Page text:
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United States  Gotoarrow.png  West Virginia  Gotoarrow.png  Probate Records


Contents

Record Synopsis

Probate is the “court procedure by which a will is proved to be valid or invalid” and encompasses “all matters and proceedings pertaining to the administration of estates, guardianships, etc.”[1] Various types of records are created throughout the probate process. These may include, wills, bonds, petitions, accounts, inventories, administrations, orders, decrees, and distributions. These documents are extremely valuable to genealogists and should not be neglected. In many instances, they are the only known source of relevant information such as the decedent’s date of death, names of his or her spouse, children, parents, siblings, in-laws, neighbors, associates, relatives, and their places of residence. They may also include information about adoption or guardianship of minor children and dependents. For further information about the probate process, types of probate records, analyzing probate records, and to access a glossary of probate terms, see United States Probate Records.

History

The area of West Virginia was a part of Virginia until the Civil War, 1861-1865. During that time there was a dispute over secession and fifty western counties broke off to form the “restored government of Virginia,” which remained loyal to the Union. The state of West Virginia was admitted to the Union in 1863.
Once its own state, West Virginia continued keeping probate records in the county courts. 

  •  A brief history of the settlement and boundary changes of West Virginia and the resultant effects on record keeping can be found on Ancestry. ($)
  • A discussion of West Virginia Probate Records written by Johni Cerny in Red book: American State, County, and Town Sources can be found at Ancestry. ($)

State Statutes

Understanding the Kentucky probate laws and how they changed over time can help us learn how the estate was administered, taxed, and distributed and might help to solve difficult genealogical problems.

Additional information about Kentucky state statutes relating to probate matters can be found at law libraries. Online digital versions of state statutes can often be found by conducting a search engine search for the term, "Kentucky statutes."

Repositories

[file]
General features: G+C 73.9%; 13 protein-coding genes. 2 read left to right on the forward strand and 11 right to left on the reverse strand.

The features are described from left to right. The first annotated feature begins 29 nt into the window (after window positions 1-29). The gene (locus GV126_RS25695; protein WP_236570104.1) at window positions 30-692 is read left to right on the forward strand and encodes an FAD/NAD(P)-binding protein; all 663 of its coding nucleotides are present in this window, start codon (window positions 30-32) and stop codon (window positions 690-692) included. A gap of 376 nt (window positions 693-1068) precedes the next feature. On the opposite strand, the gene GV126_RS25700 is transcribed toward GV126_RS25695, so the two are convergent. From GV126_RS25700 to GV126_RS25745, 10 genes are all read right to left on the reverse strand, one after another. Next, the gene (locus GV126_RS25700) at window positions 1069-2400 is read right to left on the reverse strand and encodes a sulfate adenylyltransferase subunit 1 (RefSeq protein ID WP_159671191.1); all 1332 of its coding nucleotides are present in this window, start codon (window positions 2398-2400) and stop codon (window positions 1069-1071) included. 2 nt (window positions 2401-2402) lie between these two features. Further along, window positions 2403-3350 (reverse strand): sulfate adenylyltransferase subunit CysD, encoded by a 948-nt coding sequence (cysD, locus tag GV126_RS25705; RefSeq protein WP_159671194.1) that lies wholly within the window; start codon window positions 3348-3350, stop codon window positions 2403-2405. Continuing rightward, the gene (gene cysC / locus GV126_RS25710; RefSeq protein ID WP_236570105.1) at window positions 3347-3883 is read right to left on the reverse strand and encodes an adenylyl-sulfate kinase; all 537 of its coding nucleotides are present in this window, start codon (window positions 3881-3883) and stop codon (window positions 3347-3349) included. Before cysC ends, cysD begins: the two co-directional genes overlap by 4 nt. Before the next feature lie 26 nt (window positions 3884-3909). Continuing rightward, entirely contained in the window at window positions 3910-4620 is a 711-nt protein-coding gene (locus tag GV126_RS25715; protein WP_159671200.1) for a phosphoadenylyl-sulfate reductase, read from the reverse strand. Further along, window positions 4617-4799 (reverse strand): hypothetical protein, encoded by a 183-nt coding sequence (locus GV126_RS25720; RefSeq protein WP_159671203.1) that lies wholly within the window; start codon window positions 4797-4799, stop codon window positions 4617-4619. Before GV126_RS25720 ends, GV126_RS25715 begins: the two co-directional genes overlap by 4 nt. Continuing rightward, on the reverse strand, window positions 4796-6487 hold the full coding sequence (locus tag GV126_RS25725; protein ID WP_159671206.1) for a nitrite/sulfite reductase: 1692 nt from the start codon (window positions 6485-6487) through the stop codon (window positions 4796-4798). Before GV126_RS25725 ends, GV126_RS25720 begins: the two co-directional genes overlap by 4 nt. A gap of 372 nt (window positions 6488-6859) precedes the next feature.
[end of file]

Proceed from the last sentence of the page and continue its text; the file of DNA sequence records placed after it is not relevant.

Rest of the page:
Local

 You can obtain copies of the complete probate packets by contacting the county clerk's office in the appropriate courthouse. Some probate matters have been recorded in deed books and court order books.

Regional

The West Virginia State Archives has an online index to their county court records.

National

  • The Family History Library has copies of many calendars of wills, order books, witness books, bonds, fee books, inventories, appraisals, and bills of sale from most counties. From Kanawha County, for example, the library has 208 microfilms of fiduciary settlements for 1871 to 1968, and 121 films of wills for 1820 to 1968.

Statewide Record Collections

The following publications index early wills and estate settlements:

  • Johnston, Ross B. West Virginia Estate Settlements 1753-1850. Fort Worth, Texas: American Reference Publishers, Incorporated, 1969. (Family History Library FHL Collection, book 975.4 P28j. This is arranged by counties and is indexed.
  • Torrence, Clayton. Virginia Wills and Administrations, 1632-1800. 1930. Reprint. Baltimore, Maryland: Genealogical Publishing Company, 1985. FHL Collection, book 975.5 P22t.

Learn More

Published Materials

Websites

  • West Virginia State Archives
    Archives And History Library
    The Cultural Center
    1900 Kanawha Blvd., East
    Charleston, WV 25305-0300
    Tel: 304-558-0230, ext. 168
    West Virginia State Archives

  • FindLaw has information about West Virginia State Probate Courts.

References

  1. Henry Campbell Black, Black's Law Dictionary, 5th ed. (St. Paul, Minnesota: West Publishing Co., 1979), 1081, "probate."


 

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